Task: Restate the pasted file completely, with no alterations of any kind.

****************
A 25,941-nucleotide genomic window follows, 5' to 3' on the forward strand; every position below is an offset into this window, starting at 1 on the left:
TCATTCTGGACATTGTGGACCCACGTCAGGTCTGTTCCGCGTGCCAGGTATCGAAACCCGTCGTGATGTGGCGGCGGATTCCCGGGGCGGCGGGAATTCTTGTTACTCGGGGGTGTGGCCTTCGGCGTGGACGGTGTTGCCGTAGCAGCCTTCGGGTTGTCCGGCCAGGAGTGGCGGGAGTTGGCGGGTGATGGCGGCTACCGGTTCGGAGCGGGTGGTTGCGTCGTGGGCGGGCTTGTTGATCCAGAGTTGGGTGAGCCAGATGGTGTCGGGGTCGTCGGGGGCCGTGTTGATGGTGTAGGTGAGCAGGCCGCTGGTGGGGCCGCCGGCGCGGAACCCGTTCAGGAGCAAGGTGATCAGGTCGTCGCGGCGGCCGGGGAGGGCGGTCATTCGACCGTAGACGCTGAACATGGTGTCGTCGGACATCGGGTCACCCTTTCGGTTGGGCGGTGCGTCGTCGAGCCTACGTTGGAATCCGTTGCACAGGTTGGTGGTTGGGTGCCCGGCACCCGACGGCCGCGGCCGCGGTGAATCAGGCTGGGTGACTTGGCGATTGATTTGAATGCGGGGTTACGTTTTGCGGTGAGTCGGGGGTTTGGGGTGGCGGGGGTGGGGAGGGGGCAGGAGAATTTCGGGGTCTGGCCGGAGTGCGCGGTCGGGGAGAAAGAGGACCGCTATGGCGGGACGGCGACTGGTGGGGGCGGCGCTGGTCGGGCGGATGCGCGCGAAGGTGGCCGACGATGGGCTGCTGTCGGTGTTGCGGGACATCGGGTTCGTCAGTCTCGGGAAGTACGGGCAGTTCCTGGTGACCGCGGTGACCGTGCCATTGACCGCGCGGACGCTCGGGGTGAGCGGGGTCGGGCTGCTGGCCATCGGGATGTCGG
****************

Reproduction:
A 25,941-nucleotide genomic window follows, 5' to 3' on the forward strand; every position below is an offset into this window, starting at 1 on the left:
TCATTCTGGACATTGTGGACCCACGTCAGGTCTGTTCCGCGTGCCAGGTATCGAAACCCGTCGTGATGTGGCGGCGGATTCCCGGGGCGGCGGGAATTCTTGTTACTCGGGGGTGTGGCCTTCGGCGTGGACGGTGTTGCCGTAGCAGCCTTCGGGTTGTCCGGCCAGGAGTGGCGGGAGTTGGCGGGTGATGGCGGCTACCGGTTCGGAGCGGGTGGTTGCGTCGTGGGCGGGCTTGTTGATCCAGAGTTGGGTGAGCCAGATGGTGTCGGGGTCGTCGGGGGCCGTGTTGATGGTGTAGGTGAGCAGGCCGCTGGTGGGGCCGCCGGCGCGGAACCCGTTCAGGAGCAAGGTGATCAGGTCGTCGCGGCGGCCGGGGAGGGCGGTCATTCGACCGTAGACGCTGAACATGGTGTCGTCGGACATCGGGTCACCCTTTCGGTTGGGCGGTGCGTCGTCGAGCCTACGTTGGAATCCGTTGCACAGGTTGGTGGTTGGGTGCCCGGCACCCGACGGCCGCGGCCGCGGTGAATCAGGCTGGGTGACTTGGCGATTGATTTGAATGCGGGGTTACGTTTTGCGGTGAGTCGGGGGTTTGGGGTGGCGGGGGTGGGGAGGGGGCAGGAGAATTTCGGGGTCTGGCCGGAGTGCGCGGTCGGGGAGAAAGAGGACCGCTATGGCGGGACGGCGACTGGTGGGGGCGGCGCTGGTCGGGCGGATGCGCGCGAAGGTGGCCGACGATGGGCTGCTGTCGGTGTTGCGGGACATCGGGTTCGTCAGTCTCGGGAAGTACGGGCAGTTCCTGGTGACCGCGGTGACCGTGCCATTGACCGCGCGGACGCTCGGGGTGAGCGGGGTCGGGCTGCTGGCCATCGGGATGTCGG